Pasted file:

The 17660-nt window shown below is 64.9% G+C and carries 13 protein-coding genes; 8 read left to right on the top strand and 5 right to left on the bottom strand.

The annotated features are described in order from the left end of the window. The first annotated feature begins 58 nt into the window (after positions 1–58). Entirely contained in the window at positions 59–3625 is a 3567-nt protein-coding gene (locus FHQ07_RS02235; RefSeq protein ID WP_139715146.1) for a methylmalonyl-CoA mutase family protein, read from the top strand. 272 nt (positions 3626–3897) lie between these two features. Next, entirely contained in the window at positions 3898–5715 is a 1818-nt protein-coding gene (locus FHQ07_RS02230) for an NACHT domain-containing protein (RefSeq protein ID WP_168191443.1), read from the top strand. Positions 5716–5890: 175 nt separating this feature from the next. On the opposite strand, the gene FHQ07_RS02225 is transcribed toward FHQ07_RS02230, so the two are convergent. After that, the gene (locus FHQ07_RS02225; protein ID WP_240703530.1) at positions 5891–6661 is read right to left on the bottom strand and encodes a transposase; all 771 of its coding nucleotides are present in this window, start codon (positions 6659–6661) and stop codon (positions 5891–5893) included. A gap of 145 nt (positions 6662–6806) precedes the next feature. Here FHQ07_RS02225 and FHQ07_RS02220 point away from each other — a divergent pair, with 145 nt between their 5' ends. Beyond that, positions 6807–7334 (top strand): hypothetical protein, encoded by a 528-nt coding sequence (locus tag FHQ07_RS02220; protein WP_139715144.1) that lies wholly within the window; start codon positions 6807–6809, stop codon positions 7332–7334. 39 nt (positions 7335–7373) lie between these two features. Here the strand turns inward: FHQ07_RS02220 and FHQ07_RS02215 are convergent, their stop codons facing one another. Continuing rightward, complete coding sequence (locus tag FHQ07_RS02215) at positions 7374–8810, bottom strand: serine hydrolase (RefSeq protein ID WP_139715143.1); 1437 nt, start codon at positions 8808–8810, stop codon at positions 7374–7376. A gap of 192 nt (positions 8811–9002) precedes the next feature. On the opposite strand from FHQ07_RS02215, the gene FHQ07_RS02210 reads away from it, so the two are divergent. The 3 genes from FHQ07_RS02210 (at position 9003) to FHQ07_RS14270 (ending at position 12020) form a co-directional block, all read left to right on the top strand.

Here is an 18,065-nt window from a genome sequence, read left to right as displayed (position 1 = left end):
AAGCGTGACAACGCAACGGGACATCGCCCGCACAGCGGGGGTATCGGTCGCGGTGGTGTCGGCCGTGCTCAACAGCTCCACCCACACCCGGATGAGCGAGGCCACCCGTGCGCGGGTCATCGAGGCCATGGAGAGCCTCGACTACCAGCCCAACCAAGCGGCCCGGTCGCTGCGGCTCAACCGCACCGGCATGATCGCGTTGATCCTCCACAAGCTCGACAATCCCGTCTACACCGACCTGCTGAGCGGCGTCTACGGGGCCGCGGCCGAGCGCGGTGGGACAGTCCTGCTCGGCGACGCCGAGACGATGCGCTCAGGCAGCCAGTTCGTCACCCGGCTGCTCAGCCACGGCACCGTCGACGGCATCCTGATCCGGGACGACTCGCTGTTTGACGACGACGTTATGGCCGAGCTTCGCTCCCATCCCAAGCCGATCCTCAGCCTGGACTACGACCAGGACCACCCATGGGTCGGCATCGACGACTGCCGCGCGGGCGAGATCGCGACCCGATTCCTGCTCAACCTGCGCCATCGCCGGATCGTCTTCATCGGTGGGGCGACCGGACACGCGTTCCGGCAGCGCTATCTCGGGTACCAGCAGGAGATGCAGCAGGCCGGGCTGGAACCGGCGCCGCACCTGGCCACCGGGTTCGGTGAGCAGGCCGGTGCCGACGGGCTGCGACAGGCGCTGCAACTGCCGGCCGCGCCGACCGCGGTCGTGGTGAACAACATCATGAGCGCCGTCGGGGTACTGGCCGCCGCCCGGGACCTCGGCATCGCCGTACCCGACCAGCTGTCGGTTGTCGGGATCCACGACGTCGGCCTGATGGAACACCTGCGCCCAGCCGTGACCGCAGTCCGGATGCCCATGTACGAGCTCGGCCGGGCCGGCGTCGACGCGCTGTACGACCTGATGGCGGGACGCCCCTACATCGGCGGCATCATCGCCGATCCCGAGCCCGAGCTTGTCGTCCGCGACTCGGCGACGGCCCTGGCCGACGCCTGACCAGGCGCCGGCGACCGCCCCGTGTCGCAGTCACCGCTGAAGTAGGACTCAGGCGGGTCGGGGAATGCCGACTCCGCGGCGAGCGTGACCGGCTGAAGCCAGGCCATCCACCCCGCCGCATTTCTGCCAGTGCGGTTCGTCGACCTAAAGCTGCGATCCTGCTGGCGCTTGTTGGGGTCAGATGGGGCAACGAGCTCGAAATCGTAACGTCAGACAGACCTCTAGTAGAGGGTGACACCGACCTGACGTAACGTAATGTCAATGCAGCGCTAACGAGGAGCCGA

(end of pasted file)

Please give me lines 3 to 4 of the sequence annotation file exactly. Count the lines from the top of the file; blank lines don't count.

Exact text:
Here is an 18,065-nt window from a genome sequence, read left to right as displayed (position 1 = left end):
AAGCGTGACAACGCAACGGGACATCGCCCGCACAGCGGGGGTATCGGTCGCGGTGGTGTCGGCCGTGCTCAACAGCTCCACCCACACCCGGATGAGCGAGGCCACCCGTGCGCGGGTCATCGAGGCCATGGAGAGCCTCGACTACCAGCCCAACCAAGCGGCCCGGTCGCTGCGGCTCAACCGCACCGGCATGATCGCGTTGATCCTCCACAAGCTCGACAATCCCGTCTACACCGACCTGCTGAGCGGCGTCTACGGGGCCGCGGCCGAGCGCGGTGGGACAGTCCTGCTCGGCGACGCCGAGACGATGCGCTCAGGCAGCCAGTTCGTCACCCGGCTGCTCAGCCACGGCACCGTCGACGGCATCCTGATCCGGGACGACTCGCTGTTTGACGACGACGTTATGGCCGAGCTTCGCTCCCATCCCAAGCCGATCCTCAGCCTGGACTACGACCAGGACCACCCATGGGTCGGCATCGACGACTGCCGCGCGGGCGAGATCGCGACCCGATTCCTGCTCAACCTGCGCCATCGCCGGATCGTCTTCATCGGTGGGGCGACCGGACACGCGTTCCGGCAGCGCTATCTCGGGTACCAGCAGGAGATGCAGCAGGCCGGGCTGGAACCGGCGCCGCACCTGGCCACCGGGTTCGGTGAGCAGGCCGGTGCCGACGGGCTGCGACAGGCGCTGCAACTGCCGGCCGCGCCGACCGCGGTCGTGGTGAACAACATCATGAGCGCCGTCGGGGTACTGGCCGCCGCCCGGGACCTCGGCATCGCCGTACCCGACCAGCTGTCGGTTGTCGGGATCCACGACGTCGGCCTGATGGAACACCTGCGCCCAGCCGTGACCGCAGTCCGGATGCCCATGTACGAGCTCGGCCGGGCCGGCGTCGACGCGCTGTACGACCTGATGGCGGGACGCCCCTACATCGGCGGCATCATCGCCGATCCCGAGCCCGAGCTTGTCGTCCGCGACTCGGCGACGGCCCTGGCCGACGCCTGACCAGGCGCCGGCGACCGCCCCGTGTCGCAGTCACCGCTGAAGTAGGACTCAGGCGGGTCGGGGAATGCCGACTCCGCGGCGAGCGTGACCGGCTGAAGCCAGGCCATCCACCCCGCCGCATTTCTGCCAGTGCGGTTCGTCGACCTAAAGCTGCGATCCTGCTGGCGCTTGTTGGGGTCAGATGGGGCAACGAGCTCGAAATCGTAACGTCAGACAGACCTCTAGTAGAGGGTGACACCGACCTGACGTAACGTAATGTCAATGCAGCGCTAACGAGGAGCCGA